Zai Lab li­censed Chi­na rights to be­mar­ituzum­ab from Five Prime be­fore Am­gen bought it in a $2 bil­lion deal.

Novo­cure an­nounces col­lab­o­ra­tion with Roche to eval­u­ate tu­mor treat­ing fields in clin­i­cal tri­al

Novo­cure is col­lab­o­rat­ing with Roche in a Phase II clin­i­cal tri­al to test tu­mor treat­ing fields with Roche’s PD-L1 block­er Tecen­triq (ate­zolizum­ab) in metasta­t­ic pan­cre­at­ic duc­tal ade­no­car­ci­no­ma (mP­DAC).

William Doyle

“We are pleased to col­lab­o­rate with Roche, a glob­al leader in on­col­o­gy, to ex­plore the ef­fi­ca­cy of TTFields to­geth­er with ate­zolizum­ab im­munother­a­py in pan­cre­at­ic can­cer,” said Novo­cure ex­ec­u­tive chair­man William Doyle in a state­ment.

The Phase II study will test safe­ty and ef­fi­ca­cy of TTFields to­geth­er with Tecen­triq, gem­c­itabine and nab-pa­cli­tax­el as a first-line treat­ment for mP­DAC. With plans to en­roll ap­prox­i­mate­ly 75 pa­tients in the EU and Unit­ed States, the pri­ma­ry end­point of the study is dis­ease con­trol rate as de­fined by RE­CIST 1.1 guid­ance.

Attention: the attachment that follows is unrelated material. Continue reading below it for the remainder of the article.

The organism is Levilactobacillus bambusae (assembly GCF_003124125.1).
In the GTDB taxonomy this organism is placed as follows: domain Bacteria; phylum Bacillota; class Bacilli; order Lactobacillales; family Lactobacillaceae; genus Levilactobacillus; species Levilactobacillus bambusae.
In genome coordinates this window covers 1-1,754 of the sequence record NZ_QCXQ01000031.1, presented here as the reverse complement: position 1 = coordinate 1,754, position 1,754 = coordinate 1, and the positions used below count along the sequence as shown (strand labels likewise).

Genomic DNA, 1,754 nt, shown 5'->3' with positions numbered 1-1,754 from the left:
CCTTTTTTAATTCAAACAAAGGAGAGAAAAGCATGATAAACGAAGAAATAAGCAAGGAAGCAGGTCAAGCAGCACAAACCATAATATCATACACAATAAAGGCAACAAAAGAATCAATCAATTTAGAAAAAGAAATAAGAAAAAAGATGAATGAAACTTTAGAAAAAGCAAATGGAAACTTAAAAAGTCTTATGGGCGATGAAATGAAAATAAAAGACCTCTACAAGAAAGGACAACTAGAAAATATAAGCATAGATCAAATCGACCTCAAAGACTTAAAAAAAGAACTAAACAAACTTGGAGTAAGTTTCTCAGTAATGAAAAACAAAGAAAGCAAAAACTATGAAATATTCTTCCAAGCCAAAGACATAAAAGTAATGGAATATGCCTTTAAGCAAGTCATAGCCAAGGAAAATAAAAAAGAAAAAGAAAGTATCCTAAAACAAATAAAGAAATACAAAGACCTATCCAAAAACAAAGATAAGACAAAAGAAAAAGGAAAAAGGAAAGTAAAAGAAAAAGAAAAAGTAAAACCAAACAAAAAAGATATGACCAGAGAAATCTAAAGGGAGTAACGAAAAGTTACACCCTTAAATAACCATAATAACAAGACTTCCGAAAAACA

Novo­cure is the study spon­sor and Roche is pro­vid­ing Tecen­triq for the tri­al.

Biotech rais­es $40M to pay CEO and fund R&D, among oth­er things

Penn­syl­va­nia biotech Vir­pax re­vealed the pric­ing of an un­der­writ­ten pub­lic of­fer­ing of 6,670,000 shares of its com­mon stock. List­ed at a pub­lic of­fer­ing price of $6.00 per share, Vir­pax in­tends to raise gross pro­ceeds of just over $40 mil­lion be­fore de­duct­ing un­der­writ­ing dis­counts and of­fer­ing ex­pens­es.

Un­der­writ­ers have been giv­en a 45-day op­tion to pur­chase up to an ad­di­tion­al 1,000,500 shares of com­mon stock to cov­er over-al­lot­ments at the pub­lic of­fer­ing price, mi­nus the un­der­writ­ing dis­count.